Kloie Picot, One Shot More
Jan. 13, 2021
Anti-Black racism survey seen as an important step to systemic change
In the aftermath of George Floyd’s murder in Minneapolis last spring, pain, anger and frustration swept across the U.S., Canada and the rest of the world. But the demonstrations and activism also brought hope.
“It's urged us to really pay attention and listen,” says Dr. Patrina Duhaney, PhD, a researcher in the Faculty of Social Work. “And until now, I can't say I've ever experienced anything like what we experienced this year. I think it's a wonderful thing. Certainly, it's also been a painful experience, because racialized people have had to show up even more, had to explain things even more and had to take on that emotional burden even more.”
Duhaney, who teaches at the faculty's Lethbridge campus, points out that the Black Lives Matter protests were really a demand for systemic change. Change at every level and in every walk of life — including change here at the University of Calgary.
To that end she's leading a research project, supported by the Faculty of Social Work, that aims to capture student, alumni, staff, sessional instructors and faculty members’ experiences of anti-Black racism at UCalgary.
Online survey looks to capture lived experience of racism on campus
Duhaney points out that to her knowledge (apart from a survey conducted by the African-Caribbean Student Association in June) a campus-wide survey on anti-Black racism has never been done on the UCalgary campus.
The online survey provides anonymity to participants and should take only 10 or 15 minutes to complete, depending on participants’ level of engagement.
“I'm excited for this research because there is little data to really inform how we even go about doing what we do,” says Duhaney. “I'm hoping the survey will essentially capture Black people's lived experiences, because we don’t have any substantial data on anti-Black racism at the University of Calgary to inform the programs and services we have, or even the courses that we offer to students. I'm hoping this gives us something tangible."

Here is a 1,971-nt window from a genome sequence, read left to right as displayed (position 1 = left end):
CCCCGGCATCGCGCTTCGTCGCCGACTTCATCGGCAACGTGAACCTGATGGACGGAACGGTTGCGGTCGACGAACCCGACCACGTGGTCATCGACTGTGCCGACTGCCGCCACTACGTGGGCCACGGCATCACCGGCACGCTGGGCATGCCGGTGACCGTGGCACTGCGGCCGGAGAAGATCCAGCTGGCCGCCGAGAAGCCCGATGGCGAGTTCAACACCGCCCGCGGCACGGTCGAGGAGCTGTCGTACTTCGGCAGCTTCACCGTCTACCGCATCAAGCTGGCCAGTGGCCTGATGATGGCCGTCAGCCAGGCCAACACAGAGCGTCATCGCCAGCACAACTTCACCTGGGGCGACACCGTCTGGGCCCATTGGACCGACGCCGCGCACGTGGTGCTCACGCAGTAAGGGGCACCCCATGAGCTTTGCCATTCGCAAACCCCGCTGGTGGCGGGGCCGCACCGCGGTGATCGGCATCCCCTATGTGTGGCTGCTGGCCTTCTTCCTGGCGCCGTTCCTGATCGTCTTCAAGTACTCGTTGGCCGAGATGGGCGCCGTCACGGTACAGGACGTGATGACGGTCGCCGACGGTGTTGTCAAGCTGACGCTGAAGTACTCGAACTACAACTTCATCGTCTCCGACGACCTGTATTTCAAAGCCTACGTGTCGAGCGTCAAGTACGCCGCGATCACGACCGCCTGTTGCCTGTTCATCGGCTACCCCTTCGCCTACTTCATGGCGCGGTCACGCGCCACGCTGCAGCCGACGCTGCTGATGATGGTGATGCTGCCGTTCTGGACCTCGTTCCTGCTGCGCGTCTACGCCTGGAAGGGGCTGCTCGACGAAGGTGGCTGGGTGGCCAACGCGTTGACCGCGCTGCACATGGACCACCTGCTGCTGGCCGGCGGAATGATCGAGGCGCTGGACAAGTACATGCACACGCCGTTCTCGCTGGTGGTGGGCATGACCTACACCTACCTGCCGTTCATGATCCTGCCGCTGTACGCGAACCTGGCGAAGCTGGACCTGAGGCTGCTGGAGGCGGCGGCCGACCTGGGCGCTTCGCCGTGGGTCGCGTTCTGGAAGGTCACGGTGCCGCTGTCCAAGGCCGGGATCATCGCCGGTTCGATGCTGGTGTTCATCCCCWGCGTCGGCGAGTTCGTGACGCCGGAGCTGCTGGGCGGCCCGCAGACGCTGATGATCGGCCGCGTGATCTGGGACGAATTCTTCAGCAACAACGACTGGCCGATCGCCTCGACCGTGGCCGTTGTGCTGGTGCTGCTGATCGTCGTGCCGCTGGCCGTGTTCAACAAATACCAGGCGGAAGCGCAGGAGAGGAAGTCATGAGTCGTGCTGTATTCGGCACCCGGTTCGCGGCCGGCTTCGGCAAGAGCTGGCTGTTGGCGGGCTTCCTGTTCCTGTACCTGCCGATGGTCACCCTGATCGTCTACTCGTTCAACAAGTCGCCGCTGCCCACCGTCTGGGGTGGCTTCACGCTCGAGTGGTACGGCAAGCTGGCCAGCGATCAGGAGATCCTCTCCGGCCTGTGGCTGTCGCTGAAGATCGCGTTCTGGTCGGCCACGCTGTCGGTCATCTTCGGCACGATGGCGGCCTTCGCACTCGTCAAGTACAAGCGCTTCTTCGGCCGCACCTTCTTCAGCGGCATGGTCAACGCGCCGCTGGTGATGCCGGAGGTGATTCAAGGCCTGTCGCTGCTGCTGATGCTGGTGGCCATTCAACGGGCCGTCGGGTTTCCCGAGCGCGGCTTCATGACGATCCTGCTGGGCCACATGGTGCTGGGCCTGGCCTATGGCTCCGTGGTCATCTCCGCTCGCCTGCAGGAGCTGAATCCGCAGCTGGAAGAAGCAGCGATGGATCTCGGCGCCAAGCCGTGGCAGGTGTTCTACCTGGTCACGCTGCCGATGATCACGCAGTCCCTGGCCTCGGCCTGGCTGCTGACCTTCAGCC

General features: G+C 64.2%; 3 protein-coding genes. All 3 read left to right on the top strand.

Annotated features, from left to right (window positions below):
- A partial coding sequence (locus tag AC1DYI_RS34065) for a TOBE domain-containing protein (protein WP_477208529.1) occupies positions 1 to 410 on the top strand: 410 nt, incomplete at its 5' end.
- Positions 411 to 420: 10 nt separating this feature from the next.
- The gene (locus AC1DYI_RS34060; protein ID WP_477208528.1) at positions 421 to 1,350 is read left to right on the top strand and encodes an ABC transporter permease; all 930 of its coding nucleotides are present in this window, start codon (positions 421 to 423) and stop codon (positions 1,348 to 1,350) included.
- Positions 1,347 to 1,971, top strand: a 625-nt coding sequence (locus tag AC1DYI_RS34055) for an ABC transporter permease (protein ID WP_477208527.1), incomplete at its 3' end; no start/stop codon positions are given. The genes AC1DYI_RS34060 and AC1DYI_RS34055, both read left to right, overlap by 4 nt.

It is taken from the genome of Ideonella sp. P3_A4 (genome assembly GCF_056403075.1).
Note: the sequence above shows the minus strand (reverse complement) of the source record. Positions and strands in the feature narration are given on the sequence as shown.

While many are excited to see the results of her research, Duhaney says she knows others may not view racism as a major concern at the University of Calgary. She points out that post-secondary schools across Canada and the U.S., including the University of Toronto, McGill University and Ryerson University, have already embarked on this type of research realizing that it’s a necessary step to create lasting change.
“For me, it's not about airing dirty laundry,” she says, “it's about being intentional about addressing issues that have been a concern for such a long time.”
Ripple effect in creating systemic change
Duhaney describes the survey as creating ripples to achieve systemic change, and she adds that real change will only come if the university commits to addressing anti-Black racism and responds to calls for action.
“We know,” she says, “that for systemic changes to occur, we need to look at curriculum development, hire Black professors, remove institutional barriers for Black students, staff, faculty, etc. So, this survey is one step, but it's not enough. We certainly need systemic changes to bring about the type of transformational change that people are demanding.”
Those who are interested can fill out the survey here.